What parents need to know
Parents Need to Know
Parents need to know that FORGET Full bills itself as a way to remember easy-to-forget information like passwords, license plate numbers, and bank account numbers, but teens should only use it for semi-important things and definitely not for storing sensitive information. Though it's possible to attach encrypted notes to each reminder, the app doesn't state whether the passwords users set for app access are encrypted. FORGET Full should probably be used as a real reminder tool for important information only by older teens and adults who know how to keep such information private and secure.
What's it about?
There are three function pages: one to display recent keywords and reminders, one to search for reminders, and one to create a new reminder. To create a reminder tap on the first row and add a keyword. Then add a word, such as \"license plate.\" Type in your license plate number. Tap the \"create\" button to create an association. Next time when you look up the word license plate, you'll be reminded of the number you entered. The iPad version has a different user interface layout from the iPhone when in landscape mode.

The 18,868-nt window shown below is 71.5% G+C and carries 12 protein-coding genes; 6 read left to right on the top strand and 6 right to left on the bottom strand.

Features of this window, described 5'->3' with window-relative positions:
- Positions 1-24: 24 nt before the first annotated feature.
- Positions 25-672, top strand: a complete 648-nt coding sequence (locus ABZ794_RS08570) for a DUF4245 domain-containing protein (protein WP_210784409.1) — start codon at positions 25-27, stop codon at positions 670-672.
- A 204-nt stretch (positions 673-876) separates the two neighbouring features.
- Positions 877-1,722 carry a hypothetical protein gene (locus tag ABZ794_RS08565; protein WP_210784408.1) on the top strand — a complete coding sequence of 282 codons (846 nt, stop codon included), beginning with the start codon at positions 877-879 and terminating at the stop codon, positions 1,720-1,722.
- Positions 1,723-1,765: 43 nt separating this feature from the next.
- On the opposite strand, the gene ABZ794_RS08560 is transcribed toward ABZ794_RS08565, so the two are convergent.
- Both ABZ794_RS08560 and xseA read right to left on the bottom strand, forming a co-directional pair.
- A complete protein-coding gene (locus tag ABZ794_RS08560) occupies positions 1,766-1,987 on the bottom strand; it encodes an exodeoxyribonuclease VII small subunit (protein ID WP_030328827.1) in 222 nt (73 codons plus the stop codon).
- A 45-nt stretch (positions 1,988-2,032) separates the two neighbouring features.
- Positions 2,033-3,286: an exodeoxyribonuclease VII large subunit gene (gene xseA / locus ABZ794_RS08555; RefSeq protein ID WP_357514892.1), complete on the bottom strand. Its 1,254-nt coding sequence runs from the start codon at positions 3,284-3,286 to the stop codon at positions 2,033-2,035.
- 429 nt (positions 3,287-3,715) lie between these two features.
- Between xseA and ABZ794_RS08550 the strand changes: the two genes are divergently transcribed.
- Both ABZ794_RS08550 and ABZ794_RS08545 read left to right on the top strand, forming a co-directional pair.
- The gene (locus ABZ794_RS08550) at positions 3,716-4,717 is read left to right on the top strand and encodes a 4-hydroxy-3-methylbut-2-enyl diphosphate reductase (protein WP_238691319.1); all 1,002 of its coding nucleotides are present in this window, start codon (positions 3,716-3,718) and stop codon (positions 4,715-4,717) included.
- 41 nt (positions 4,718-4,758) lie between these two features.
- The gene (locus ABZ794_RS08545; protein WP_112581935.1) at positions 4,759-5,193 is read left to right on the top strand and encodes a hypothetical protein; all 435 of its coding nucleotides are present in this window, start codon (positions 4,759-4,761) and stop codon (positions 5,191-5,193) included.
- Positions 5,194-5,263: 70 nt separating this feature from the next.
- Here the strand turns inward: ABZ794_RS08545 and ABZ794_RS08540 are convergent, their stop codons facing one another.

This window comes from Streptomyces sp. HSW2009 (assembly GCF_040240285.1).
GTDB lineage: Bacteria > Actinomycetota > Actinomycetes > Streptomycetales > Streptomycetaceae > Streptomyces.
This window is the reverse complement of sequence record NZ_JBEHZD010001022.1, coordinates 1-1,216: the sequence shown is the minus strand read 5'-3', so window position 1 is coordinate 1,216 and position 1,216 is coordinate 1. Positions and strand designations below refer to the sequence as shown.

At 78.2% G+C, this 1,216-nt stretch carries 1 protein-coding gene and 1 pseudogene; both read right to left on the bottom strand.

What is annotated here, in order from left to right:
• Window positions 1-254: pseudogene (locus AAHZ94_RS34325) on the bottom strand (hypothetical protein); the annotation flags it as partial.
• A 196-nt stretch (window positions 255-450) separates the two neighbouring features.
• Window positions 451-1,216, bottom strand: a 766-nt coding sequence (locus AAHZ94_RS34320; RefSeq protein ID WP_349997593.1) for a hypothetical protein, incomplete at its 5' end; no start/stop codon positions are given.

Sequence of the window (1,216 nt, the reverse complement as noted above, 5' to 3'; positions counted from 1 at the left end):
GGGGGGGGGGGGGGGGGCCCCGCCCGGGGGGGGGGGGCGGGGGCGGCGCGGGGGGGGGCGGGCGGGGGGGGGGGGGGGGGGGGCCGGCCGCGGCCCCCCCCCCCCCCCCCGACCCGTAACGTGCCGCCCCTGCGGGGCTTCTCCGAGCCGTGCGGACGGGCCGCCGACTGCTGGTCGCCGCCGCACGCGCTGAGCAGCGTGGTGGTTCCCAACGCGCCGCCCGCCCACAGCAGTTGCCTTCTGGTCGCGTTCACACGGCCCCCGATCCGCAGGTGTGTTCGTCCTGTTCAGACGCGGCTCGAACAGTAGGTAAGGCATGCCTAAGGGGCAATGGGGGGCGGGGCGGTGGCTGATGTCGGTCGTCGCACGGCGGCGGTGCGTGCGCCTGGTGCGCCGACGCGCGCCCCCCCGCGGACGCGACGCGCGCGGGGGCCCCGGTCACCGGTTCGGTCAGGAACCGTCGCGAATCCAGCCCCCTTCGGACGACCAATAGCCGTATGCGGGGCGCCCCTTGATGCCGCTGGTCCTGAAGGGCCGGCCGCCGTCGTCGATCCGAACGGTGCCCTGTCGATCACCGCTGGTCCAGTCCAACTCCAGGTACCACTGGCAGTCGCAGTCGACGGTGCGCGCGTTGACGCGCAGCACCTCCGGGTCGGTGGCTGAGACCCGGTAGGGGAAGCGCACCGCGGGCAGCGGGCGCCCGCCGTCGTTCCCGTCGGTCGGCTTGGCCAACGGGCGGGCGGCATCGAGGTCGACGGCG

Is it any good?
FORGET FULL may be a good reminder tool for people who are inundated with information. The app allows users to associate a keyword ("Susie's Mom") with specific information ("Iliana Smith") as a way to create reminders. The app also allows users to attach photos, notes, maps, and websites to the reminders. Users can store information such as the names of their kids' friends' parents, license plate numbers, or the locations of places.
Though the app has a solid video tutorial and user manual, the interface is still a bit clunky. It takes some practice to get used to the navigation and editing tools, and even then, it doesn't quite work as expected. As a tool for storing sensitive information, the app's security isn't convincing. Users can attach encrypted notes to the reminders, which might be used for storing passwords or account numbers. However, it is not recommended that teens store sensitive information on a device that connects to the Internet or could be easily lost or stolen.